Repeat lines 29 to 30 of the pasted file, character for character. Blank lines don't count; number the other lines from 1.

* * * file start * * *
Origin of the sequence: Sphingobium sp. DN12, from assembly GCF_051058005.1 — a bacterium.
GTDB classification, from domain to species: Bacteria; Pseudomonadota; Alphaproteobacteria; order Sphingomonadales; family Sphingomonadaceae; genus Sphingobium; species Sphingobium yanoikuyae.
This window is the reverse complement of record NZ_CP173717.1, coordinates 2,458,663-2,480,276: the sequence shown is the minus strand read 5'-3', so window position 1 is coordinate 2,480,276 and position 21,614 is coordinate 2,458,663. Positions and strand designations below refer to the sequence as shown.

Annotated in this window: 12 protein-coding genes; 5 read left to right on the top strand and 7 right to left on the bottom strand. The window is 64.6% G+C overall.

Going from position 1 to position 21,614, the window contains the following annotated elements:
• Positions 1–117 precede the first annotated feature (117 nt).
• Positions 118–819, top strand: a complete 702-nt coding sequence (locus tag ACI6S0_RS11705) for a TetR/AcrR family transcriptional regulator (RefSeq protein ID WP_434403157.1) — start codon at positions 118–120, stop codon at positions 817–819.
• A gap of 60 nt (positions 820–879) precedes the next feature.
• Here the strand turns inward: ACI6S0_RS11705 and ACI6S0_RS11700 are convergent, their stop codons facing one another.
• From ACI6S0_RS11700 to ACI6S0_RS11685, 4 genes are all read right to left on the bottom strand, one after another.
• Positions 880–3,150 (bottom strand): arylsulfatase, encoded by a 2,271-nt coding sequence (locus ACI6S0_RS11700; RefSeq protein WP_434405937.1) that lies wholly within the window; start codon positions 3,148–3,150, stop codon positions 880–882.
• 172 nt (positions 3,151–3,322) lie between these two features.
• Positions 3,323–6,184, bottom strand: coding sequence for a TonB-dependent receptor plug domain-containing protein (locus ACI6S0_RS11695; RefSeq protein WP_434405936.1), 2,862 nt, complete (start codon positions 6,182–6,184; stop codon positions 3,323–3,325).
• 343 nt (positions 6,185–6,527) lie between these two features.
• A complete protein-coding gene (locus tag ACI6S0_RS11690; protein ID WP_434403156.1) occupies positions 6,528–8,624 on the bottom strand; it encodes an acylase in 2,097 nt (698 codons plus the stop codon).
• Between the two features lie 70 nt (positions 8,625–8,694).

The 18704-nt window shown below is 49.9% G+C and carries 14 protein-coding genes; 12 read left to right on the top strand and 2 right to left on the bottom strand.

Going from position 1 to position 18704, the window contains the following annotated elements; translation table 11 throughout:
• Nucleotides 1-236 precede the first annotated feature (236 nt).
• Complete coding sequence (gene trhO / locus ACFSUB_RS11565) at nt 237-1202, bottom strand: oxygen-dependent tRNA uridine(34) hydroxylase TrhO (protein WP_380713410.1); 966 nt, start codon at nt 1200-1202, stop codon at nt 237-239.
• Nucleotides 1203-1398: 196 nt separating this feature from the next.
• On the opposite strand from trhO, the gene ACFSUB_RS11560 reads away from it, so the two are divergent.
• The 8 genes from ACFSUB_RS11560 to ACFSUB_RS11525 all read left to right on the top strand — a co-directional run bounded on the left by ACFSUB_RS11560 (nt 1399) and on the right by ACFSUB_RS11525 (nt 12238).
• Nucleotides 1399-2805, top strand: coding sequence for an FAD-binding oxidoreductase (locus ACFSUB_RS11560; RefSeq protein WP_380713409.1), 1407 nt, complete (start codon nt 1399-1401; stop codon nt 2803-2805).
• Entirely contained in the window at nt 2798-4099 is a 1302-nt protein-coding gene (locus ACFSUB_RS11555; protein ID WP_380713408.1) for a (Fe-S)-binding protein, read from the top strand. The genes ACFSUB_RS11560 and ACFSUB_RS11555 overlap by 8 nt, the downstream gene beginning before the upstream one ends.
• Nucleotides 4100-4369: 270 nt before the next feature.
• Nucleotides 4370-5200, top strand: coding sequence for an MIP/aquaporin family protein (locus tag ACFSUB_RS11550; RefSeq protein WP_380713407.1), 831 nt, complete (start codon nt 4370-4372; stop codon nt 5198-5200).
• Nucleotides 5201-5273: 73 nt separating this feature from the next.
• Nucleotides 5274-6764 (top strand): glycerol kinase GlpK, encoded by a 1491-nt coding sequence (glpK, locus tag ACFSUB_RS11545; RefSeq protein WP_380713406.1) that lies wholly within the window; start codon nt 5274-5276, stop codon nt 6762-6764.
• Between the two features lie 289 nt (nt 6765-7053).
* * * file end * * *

• Nucleotides 5274-6764 (top strand): glycerol kinase GlpK, encoded by a 1491-nt coding sequence (glpK, locus tag ACFSUB_RS11545; RefSeq protein WP_380713406.1) that lies wholly within the window; start codon nt 5274-5276, stop codon nt 6762-6764.
• Between the two features lie 289 nt (nt 6765-7053).